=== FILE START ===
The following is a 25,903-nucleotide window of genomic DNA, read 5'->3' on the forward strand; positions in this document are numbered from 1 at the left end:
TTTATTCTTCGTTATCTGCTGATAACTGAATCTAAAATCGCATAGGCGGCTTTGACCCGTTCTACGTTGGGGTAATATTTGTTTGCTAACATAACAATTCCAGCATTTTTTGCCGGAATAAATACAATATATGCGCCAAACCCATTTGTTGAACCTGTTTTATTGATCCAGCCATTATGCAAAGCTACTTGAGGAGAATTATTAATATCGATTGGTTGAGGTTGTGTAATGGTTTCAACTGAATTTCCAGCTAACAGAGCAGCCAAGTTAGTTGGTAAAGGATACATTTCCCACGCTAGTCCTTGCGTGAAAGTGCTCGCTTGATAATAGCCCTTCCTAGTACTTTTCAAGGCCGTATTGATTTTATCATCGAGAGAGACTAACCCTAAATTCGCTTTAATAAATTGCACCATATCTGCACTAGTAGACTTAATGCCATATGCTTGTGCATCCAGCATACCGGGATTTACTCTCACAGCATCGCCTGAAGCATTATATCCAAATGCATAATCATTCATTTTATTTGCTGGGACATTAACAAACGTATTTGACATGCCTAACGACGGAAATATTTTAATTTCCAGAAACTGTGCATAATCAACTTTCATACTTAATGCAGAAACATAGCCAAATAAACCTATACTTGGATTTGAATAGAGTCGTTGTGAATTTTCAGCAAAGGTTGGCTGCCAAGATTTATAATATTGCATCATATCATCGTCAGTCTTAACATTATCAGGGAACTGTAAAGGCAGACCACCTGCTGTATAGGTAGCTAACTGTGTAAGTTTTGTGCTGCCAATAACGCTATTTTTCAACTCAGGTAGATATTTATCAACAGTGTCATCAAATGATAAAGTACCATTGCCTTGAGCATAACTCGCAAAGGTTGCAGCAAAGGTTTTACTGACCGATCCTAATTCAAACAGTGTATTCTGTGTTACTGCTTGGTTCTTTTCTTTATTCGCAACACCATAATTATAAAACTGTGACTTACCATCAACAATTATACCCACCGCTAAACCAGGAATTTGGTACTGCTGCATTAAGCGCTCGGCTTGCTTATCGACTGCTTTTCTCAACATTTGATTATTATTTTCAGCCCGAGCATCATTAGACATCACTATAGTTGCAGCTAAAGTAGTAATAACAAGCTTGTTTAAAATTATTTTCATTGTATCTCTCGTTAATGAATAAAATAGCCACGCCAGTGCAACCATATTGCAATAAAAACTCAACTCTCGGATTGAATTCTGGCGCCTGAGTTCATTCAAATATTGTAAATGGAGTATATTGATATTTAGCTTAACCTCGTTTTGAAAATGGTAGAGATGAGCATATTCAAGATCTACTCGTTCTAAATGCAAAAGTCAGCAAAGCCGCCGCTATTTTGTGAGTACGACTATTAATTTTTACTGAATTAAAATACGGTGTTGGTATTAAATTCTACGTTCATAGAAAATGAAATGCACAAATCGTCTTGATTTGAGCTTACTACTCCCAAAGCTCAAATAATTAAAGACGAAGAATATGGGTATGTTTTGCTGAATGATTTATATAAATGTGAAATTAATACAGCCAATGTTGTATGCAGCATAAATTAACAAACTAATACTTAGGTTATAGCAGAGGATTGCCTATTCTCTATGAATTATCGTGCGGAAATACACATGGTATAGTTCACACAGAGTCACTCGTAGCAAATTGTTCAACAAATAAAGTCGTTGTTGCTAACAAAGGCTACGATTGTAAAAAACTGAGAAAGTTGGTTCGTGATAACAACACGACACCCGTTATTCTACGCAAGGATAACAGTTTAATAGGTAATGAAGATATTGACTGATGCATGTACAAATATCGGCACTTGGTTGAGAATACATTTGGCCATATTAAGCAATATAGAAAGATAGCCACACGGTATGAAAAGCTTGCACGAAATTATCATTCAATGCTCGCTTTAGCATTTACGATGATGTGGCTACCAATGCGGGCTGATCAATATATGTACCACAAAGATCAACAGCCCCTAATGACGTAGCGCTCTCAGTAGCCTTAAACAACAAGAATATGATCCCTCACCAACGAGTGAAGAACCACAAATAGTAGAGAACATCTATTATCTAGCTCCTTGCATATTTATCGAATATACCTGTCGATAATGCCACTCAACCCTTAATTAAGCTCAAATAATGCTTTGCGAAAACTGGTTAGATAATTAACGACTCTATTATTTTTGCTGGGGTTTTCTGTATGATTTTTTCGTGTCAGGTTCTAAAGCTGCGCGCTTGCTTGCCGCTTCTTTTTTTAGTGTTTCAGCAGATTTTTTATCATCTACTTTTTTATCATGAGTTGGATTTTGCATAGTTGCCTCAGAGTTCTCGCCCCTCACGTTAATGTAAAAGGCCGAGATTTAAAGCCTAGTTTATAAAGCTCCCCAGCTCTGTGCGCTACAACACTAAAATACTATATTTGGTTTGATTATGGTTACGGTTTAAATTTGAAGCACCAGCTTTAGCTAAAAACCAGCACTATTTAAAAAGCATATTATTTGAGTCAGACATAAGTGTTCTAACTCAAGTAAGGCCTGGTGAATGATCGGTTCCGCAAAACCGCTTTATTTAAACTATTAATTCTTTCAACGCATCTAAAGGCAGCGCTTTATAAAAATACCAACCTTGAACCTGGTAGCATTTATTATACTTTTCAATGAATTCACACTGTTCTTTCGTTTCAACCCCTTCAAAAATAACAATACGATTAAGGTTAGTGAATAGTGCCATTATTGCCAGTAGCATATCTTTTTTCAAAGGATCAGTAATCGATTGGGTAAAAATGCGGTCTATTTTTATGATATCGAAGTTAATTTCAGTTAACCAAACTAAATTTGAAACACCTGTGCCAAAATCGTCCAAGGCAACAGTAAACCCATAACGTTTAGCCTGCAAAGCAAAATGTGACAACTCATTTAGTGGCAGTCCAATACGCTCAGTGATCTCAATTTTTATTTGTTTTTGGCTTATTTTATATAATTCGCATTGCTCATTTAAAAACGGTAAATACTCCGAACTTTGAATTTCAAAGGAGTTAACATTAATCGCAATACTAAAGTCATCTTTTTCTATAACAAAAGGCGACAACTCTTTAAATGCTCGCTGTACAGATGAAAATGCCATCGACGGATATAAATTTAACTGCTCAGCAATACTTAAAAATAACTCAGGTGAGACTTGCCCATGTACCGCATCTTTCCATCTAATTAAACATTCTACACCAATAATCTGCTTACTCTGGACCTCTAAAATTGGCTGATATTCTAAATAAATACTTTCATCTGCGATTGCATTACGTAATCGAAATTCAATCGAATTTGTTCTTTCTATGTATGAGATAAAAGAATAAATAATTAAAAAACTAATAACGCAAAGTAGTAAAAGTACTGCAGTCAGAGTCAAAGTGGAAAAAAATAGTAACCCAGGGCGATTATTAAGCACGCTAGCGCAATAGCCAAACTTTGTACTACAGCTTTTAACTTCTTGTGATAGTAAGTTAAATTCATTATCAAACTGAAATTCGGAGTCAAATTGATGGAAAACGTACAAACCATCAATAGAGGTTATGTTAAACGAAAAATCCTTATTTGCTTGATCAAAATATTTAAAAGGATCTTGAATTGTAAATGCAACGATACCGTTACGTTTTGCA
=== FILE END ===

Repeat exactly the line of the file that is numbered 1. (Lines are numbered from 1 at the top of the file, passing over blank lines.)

The following is a 25,903-nucleotide window of genomic DNA, read 5'->3' on the forward strand; positions in this document are numbered from 1 at the left end: